Grumpy Cat – all hail the queen

Thursday 7 December 2017 by George Ryder

20,774,158. That’s the number of YouTube views for the original Grumpy Cat video. The 55-second clip shows the famous feline lying on her back, face to camera, as her owner tickles her in an attempt to elicit a joyous response. But the pussy’s face is unmoved. Grumpy Cat’s frown is relentless; it is fixed, ceaseless, infinite. For all we know she could be feeling the light of god, but the genetics will never let it show. It's as if her face has been set in stone since time immemorial. Yet this grimace has spawned an empire. There are more videos with views in the millions, countless memes, books and even a film – Grumpy Cat’s Worst Christmas Ever. And last month, Forbes cemented her internet supremacy by ranking her the most influential pet on social media with a total reach of 68 million, fending off stiff competition from the earless Waffles the Cat and fashionista Doug the Pug.

Those are some impressive stats. And it got me thinking; with such colossal numbers, shouldn’t every business have an animal ambassador? At The Frameworks, there’s been general chatter about getting a pet. The original assumption was that it would be a) fun to have a resident pooch or kitty, and b) we would benefit from the scientifically proven effects of increased morale, higher productivity and reduced stress. But now it appears that it could also be key to our social media strategy.


So, can The Frameworks learn some new tricks from the internet sensation Grumpy Cat? I think so.

Firstly, we’d need a creature that stands out. In Forbes’ ranking, most of the animals are either cats or dogs who sport a genetic deformity that comes across as cute. And that’s why I’ve gone for Clara the Chicken.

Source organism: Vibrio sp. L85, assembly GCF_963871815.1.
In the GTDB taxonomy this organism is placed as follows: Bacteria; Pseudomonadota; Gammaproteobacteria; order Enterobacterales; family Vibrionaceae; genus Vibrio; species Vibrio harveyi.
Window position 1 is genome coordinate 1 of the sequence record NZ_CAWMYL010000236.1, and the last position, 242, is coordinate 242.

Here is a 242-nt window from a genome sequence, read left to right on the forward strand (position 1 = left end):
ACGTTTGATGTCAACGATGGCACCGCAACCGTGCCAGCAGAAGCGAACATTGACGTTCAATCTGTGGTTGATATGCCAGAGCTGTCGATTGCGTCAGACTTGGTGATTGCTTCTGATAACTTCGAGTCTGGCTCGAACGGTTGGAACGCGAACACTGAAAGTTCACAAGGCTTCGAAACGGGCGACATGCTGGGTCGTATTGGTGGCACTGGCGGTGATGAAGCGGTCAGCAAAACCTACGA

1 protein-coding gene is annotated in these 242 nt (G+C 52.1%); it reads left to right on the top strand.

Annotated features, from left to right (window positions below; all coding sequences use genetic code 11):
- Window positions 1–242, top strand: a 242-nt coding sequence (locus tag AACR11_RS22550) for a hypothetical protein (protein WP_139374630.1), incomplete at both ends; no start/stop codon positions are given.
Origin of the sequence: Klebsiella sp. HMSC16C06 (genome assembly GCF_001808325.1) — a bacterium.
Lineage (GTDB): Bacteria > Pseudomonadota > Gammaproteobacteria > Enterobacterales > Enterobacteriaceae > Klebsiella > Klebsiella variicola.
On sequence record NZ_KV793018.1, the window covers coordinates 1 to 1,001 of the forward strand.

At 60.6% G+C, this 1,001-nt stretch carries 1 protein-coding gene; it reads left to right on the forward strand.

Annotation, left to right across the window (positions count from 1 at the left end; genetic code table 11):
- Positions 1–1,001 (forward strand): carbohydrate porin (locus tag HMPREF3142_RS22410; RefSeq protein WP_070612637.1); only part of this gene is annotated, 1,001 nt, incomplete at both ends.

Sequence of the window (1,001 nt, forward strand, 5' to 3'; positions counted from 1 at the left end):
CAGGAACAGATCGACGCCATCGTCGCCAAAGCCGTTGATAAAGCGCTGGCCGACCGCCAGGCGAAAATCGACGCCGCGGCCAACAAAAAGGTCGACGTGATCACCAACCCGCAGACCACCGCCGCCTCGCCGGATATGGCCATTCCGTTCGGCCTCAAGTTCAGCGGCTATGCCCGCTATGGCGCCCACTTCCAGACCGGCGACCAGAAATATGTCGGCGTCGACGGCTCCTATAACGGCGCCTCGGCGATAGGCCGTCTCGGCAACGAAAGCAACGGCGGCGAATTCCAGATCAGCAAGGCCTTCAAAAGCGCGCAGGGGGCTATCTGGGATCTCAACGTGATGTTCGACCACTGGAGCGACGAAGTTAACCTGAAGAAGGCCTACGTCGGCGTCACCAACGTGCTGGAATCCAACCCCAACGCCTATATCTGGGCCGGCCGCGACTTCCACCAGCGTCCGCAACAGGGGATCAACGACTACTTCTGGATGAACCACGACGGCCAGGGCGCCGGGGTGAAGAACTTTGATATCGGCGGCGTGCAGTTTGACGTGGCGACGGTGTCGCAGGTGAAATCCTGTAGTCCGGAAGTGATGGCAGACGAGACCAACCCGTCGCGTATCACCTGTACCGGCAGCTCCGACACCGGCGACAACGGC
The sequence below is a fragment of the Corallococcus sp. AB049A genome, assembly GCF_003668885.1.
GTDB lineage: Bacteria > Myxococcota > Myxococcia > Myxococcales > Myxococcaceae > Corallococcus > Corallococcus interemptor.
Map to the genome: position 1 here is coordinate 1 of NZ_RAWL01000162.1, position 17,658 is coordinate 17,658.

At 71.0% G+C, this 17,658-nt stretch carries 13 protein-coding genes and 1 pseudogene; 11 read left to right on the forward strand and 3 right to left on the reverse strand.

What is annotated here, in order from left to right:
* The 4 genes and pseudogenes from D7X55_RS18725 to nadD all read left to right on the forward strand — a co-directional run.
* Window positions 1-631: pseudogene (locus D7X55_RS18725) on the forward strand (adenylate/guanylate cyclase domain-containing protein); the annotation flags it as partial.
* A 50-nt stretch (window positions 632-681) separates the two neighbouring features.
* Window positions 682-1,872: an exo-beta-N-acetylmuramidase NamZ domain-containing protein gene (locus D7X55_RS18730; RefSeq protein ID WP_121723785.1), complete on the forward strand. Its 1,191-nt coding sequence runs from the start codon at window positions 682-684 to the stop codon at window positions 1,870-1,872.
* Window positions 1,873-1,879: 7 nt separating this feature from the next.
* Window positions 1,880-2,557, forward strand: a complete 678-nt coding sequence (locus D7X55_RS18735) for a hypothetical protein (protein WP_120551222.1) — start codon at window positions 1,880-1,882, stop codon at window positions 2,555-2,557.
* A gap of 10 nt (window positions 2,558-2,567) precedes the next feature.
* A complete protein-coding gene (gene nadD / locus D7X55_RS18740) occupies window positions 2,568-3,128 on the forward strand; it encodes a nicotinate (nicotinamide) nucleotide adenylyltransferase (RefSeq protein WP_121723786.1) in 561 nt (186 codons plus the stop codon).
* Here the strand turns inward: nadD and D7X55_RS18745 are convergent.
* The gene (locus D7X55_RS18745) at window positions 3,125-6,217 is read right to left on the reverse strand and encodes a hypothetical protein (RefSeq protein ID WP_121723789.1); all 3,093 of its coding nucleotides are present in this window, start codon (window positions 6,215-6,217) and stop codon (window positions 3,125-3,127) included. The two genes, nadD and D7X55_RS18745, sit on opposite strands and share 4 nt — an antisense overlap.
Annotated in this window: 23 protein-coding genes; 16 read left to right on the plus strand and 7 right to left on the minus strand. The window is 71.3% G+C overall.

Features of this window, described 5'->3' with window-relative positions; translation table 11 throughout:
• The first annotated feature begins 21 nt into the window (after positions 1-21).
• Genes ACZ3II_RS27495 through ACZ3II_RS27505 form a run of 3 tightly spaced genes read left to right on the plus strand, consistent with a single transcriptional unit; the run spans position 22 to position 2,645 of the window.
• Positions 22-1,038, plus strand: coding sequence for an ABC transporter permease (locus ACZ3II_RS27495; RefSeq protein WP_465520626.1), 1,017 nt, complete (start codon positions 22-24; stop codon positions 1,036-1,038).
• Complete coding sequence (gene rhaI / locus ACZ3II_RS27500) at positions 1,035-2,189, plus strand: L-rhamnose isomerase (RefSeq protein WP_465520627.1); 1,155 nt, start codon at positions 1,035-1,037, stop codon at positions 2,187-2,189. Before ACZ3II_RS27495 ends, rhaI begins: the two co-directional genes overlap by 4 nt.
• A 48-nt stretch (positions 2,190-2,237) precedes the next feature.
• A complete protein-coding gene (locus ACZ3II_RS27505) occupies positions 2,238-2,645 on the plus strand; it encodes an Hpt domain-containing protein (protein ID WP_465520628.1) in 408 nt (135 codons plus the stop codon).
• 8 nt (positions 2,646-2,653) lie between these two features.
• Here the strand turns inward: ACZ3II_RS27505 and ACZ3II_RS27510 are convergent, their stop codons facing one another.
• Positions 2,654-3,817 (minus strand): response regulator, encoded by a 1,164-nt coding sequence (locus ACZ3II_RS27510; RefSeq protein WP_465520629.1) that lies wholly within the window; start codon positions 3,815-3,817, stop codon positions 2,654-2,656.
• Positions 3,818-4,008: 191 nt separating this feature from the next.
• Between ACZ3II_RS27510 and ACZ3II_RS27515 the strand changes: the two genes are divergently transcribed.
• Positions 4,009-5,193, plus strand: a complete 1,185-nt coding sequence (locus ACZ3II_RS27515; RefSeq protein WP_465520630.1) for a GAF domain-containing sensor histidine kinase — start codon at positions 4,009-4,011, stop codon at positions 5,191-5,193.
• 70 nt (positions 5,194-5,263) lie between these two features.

Rescued from a battery farm, she comes to us in a featherless, decrepit state, but we nurse her back to full health and plumage. She has abnormally bulbous eyes and can only run backwards. We create her own Instagram account. We dress her up in funny clothes. We post artfully composed photos of the delicious omelets made from her eggs. And as expected, Clara (and The Frameworks) breaks the internet. She usurps Grumpy Cat as the world’s most influential pet. Ed Sheeran pens a ballad in her honour. Google+ pays us millions for exclusive Clara content, and Mark Zuckerberg can only watch in despair as Facebook users flock to the once maligned platform – all to watch the birth of Clara’s first chick.

Thought vapidity

The Roman poet Juvenal once said, “Two things only the people anxiously desire – bread and circuses.” And nothing has changed in 2,000 years. Meaningful thought leadership is no match for vacuous and inane animal antics. The audio book for Plato’s Republic has a measly 377,558 YouTube views – I doubt Grumpy Cat gets out of bed for that. Stalin once said of Russian tank production, “Quantity has a quality of its own”, and in an age of likes, shares and retweets, can insightful truths and thought-provoking content compete with animals that make us lol?

Keep ‘em scrolling

The truth is that there’s no silver bullet to any of this. Not even Clara can lay you the golden impressions egg. The companies that succeed at racking up the impressions and earning engagement do so because they put a lot of thought into what they say, how they say it, and who they say it to. And they do it consistently. Take Gymbox for example. Its tone of voice permeates every aspect of its business, from posters on the London Underground to the shampoo dispensers in its showers. Lego is another company that does it well. This ad communicates everything the brand stands for in a single word. But it’s not just adverts; this Bloomberg article about Paul Krugman has the confidence to inject fun and levity by paying homage to side-scrolling 16-bit beat ‘em ups.

To conclude, a business cannot rest its marketing hopes on a pet tortoise. And as entertaining as it would be for Tim Cook to have an orangutan unveil the new iPhone, I doubt it would serve the brand well in the long term. You should also carefully consider whether spending megabucks on leveraging Grumpy Cat’s or Doug the Pug’s vast reach would translate into sales for your service or product. Just know your audience and keep it relevant.

Oh, and get an office pet – those things will brighten up your day.


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